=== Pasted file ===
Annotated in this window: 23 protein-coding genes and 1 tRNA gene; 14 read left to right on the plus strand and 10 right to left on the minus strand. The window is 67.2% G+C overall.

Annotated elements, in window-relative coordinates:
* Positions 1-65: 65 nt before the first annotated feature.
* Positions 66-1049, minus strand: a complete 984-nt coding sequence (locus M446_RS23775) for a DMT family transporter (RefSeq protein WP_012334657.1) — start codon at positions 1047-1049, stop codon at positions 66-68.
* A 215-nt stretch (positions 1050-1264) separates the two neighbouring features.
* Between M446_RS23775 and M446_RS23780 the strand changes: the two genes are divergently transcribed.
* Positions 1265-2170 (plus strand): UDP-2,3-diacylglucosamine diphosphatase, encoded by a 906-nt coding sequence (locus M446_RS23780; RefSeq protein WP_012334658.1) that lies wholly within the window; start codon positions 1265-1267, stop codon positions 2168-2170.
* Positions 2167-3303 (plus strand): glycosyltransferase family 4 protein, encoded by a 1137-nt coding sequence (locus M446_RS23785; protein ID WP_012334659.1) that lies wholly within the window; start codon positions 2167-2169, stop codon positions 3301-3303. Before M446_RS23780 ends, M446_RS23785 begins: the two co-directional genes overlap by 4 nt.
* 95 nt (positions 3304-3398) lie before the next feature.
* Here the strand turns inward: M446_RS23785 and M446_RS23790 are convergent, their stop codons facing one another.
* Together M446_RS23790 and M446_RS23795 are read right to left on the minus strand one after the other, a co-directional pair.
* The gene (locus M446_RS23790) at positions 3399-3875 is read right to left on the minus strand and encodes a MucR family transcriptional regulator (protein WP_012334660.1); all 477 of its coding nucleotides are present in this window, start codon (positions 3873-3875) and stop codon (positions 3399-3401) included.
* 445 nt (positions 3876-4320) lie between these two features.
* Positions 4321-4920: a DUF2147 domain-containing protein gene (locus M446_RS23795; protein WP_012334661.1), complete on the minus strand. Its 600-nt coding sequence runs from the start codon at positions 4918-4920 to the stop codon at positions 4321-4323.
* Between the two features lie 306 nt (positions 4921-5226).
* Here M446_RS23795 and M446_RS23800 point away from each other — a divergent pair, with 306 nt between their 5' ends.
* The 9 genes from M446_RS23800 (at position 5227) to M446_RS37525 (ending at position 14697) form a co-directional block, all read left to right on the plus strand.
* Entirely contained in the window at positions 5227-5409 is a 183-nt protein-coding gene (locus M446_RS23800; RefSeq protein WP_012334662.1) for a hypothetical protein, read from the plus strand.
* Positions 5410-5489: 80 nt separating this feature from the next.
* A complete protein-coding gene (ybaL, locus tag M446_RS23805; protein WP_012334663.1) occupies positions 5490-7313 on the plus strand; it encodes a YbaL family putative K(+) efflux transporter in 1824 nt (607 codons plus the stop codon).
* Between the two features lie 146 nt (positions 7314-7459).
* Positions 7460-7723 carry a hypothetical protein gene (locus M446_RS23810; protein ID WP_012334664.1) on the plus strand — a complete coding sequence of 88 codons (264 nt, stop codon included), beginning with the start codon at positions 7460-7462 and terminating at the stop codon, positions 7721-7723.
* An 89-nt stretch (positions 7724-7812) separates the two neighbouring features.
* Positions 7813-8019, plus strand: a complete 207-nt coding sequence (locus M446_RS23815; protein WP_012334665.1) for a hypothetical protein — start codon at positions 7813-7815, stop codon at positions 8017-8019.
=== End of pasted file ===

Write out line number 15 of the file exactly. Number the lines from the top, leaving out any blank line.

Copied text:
* Between the two features lie 306 nt (positions 4921-5226).